Liz Welch has gotten glimpses into myriad entrepreneurial lives by shadowing CEOs for The Way I Work. For this issue, she learned what's inside Automattic founder Matt Mullenweg's refrigerator (The Way I Work: Matt Mullenweg). "I love those moments," she says. "He's an architect of the open-source movement, but he's also a 25-year-old who loves barbecue and Girl Scout cookies." Welch also writes for Glamour and Real Simple.

Looking for fresh product ideas? Check with the folks in your shipping department. That's how the pet-products company West Paw Design got the idea for an eco-friendly dog bed, Nadine Heintz reports here. "So many businesses claim to be interested in getting feedback from their employees, but West Paw isn't just paying lip service," Heintz says. A former Inc. editor, she teaches journalism at New York University.

Mark Williams and Sara Hirakawa have been married six years, and for the past five they have worked closely together, taking portraits of celebrities such as Jennifer Hudson, Sarah Silverman, and Chris Brown. Williams usually works behind the camera, while Hirakawa directs the shoots. "In life and in photography, we fill each other's voids," she says. For this issue, they photographed Paul Graham and alumni of his seed venture fund, Y Combinator, in a staging of their final meal together as mentor and advisees ("The Soul of a New Start-up Machine"). Williams and Hirakawa have also shot for Fast Company, Marie Claire, and Men's Vogue.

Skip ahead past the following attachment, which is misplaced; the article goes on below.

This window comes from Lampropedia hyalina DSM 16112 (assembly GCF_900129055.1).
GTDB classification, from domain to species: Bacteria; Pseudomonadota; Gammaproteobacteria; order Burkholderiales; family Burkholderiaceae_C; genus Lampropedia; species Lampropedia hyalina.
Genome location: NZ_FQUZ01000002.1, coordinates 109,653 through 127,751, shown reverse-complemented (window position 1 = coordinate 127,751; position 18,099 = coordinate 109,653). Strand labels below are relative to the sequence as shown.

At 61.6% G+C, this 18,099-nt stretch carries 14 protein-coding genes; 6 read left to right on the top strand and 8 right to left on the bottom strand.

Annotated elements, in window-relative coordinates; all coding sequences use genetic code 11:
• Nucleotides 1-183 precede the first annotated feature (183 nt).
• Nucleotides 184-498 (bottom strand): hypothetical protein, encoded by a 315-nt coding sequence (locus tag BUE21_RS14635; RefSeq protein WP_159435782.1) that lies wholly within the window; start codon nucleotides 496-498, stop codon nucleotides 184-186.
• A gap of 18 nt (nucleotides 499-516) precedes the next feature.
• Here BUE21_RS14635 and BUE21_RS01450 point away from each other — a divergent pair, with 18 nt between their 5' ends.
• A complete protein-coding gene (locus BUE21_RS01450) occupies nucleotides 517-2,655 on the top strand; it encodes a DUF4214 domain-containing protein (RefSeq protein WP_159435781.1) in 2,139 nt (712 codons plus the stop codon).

Bill Donahue writes this month about Dave Dahl, a former drug dealer who kicked his crystal-meth habit and replaced it with a passion for baking bread ("You Do It for Family"). "He brings an utterly intense energy to the business," says Donahue. "I've run into him two or three times since reporting the story, and every time he's forced a loaf of bread upon me." Donahue is happy to accept the gift, as Dave's Killer Bread is the only brand he eats. He has also written for Sports Illustrated and The Washington Post Magazine.

In some ways, Millennium Music is like hundreds of other record stores that have closed amid the rise of digital music. But the company is reinventing itself online, senior reporter Ryan McCarthy writes in this month's Case Study. "They'll have to work hard if they want to keep a bit of the old record-store spirit in their new business," McCarthy says. He also wrote the special report on valuations.